I have been dealing with a thread within a thread within a thread, and now I want to get back for a few of posts to the thread itself. My initial question was about what it is translators are translating when they translate the New Testament into English. I have talked about the fact that there are thousands of manuscripts of the New Testament that are now known; and I have indicated that the King James Version was based on only a few of these manuscripts, and these ones were not of high quality. .
But what is it that modern translators — for example for the New Revised Standard Version or the New International Version or the Jerusalem Bible or any one of the other gazillion translations now available — actually translate? Do they choose one of the manuscripts? A couple of them? Which ones? Why? Or do they do something else?
They do something else. They translate a printed text of the Greek New Testament that is widely available today, one you yourself can easily buy and access off of Amazon.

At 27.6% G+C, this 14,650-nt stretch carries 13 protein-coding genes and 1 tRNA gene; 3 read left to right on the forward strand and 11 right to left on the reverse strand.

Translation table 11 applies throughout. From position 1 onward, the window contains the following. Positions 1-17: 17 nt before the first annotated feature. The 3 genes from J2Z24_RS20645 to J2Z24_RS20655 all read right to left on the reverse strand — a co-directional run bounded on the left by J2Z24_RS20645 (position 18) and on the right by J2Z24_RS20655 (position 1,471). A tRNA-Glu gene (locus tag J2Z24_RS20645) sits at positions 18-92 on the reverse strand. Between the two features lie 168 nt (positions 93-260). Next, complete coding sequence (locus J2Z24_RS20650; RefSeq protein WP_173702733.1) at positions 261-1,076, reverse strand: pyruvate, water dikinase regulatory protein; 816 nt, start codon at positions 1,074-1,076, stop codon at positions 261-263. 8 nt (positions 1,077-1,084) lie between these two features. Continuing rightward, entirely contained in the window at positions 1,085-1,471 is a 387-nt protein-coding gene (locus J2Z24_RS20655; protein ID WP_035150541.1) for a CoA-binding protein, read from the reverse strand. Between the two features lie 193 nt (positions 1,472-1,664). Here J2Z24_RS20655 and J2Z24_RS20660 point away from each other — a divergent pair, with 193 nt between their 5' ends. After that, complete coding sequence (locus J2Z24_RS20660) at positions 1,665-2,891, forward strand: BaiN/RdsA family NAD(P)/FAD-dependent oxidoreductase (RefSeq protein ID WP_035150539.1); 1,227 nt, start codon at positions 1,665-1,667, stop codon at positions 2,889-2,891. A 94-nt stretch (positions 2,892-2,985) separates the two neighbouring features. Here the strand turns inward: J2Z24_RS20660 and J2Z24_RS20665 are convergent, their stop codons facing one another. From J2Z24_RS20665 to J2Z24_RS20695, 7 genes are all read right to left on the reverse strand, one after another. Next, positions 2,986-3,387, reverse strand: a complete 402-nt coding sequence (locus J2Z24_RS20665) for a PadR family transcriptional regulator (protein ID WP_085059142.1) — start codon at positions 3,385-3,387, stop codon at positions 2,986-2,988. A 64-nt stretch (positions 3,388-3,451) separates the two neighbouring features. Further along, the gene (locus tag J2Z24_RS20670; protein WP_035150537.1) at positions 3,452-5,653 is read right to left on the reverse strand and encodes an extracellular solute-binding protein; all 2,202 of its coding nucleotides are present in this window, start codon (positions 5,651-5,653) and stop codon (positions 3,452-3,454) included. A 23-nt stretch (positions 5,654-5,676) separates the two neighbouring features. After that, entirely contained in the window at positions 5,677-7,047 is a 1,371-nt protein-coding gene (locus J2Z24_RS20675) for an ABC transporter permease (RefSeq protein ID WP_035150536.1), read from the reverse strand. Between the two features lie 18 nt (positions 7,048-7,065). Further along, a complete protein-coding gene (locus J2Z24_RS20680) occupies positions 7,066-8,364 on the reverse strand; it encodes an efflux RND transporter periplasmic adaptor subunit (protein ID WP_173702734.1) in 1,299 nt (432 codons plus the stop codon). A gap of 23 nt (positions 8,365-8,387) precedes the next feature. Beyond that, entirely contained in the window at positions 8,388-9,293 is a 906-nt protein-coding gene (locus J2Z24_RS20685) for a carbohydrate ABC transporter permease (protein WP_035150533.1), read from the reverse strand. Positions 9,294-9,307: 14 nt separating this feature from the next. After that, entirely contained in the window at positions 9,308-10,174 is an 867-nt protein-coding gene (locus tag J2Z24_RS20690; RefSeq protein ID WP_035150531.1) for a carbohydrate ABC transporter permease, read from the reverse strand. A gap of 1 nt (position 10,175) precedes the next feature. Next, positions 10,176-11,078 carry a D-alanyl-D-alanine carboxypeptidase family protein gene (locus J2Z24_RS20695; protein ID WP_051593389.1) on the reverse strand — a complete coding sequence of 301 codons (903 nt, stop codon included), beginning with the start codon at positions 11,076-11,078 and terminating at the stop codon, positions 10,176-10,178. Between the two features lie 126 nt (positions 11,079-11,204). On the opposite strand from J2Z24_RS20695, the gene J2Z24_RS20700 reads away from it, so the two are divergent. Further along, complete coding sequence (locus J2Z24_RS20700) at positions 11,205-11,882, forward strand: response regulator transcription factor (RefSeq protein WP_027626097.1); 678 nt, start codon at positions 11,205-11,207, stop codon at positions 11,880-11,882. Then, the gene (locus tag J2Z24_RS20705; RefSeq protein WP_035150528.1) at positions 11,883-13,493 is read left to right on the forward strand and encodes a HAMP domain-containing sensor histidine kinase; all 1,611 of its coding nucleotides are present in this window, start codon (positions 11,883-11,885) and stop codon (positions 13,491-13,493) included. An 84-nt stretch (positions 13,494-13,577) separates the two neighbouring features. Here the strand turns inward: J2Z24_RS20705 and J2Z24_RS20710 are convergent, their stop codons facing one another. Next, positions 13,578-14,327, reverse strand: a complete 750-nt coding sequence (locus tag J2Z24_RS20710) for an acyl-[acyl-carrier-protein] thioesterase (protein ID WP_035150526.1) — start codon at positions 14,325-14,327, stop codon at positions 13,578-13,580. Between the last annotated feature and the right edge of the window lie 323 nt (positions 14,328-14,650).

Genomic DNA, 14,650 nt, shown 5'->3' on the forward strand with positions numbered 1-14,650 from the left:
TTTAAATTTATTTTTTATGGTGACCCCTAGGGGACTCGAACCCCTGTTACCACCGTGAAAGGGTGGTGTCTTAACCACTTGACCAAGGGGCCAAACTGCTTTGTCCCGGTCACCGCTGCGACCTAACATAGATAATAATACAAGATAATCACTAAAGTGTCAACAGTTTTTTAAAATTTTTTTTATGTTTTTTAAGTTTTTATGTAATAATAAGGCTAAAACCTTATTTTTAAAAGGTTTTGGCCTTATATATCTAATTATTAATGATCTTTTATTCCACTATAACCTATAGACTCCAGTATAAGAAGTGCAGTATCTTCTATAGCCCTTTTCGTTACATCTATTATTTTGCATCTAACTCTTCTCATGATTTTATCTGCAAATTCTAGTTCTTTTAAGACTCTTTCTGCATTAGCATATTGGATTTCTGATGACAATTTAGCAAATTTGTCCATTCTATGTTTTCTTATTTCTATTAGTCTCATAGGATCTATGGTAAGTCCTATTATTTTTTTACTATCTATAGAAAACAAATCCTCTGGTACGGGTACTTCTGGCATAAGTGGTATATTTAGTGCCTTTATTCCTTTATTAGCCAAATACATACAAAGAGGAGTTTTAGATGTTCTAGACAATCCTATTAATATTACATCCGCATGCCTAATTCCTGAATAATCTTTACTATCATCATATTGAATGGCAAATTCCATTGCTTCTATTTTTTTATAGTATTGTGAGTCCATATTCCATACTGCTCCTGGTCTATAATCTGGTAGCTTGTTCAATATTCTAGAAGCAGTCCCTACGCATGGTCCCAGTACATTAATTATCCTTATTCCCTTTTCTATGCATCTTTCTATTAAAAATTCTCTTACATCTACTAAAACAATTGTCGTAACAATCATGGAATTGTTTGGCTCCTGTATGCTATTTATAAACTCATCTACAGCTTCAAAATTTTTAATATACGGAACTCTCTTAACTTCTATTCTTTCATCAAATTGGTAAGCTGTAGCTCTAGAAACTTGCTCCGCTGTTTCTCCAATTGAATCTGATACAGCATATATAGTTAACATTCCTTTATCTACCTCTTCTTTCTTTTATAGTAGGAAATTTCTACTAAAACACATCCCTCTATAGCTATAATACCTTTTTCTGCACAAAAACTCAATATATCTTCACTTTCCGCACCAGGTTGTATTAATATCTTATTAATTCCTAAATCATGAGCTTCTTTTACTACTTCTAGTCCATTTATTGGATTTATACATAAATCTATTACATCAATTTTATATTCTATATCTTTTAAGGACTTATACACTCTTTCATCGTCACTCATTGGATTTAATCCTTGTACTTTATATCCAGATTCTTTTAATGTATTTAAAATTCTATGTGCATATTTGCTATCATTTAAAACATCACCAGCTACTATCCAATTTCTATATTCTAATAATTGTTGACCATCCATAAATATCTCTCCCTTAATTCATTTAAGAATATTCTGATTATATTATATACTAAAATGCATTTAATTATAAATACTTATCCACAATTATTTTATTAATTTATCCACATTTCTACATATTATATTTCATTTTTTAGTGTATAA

To explain what this printed text is, let me provide a bit of background. I have already discussed the first published edition of the Greek New Testament by Erasmus in 1516. This became the basis for the Textus Receptus (the “Received Text”) – the technical term for the standard text that was published year after year by various publishers, basically the same text that Erasmus had produced on the basis of very few manuscripts (in some passages, on the basis of no Greek manuscript at all!) which now is recognized as problematic (it contains, for example, the passage on the Trinity in 1 John, the story of the woman taken in adultery in John 7-8, and the last twelve verses of Mark 16).
But even though printers would not print another form of the text (without these passages, for example), mainly because it was easy, convenient, and non-controversial to keep reproducing the Textus Receptus, there were some textual scholars who realized that there were problems with it and that there were other, better manuscripts available. It’s a pretty interesting story. Here’s …
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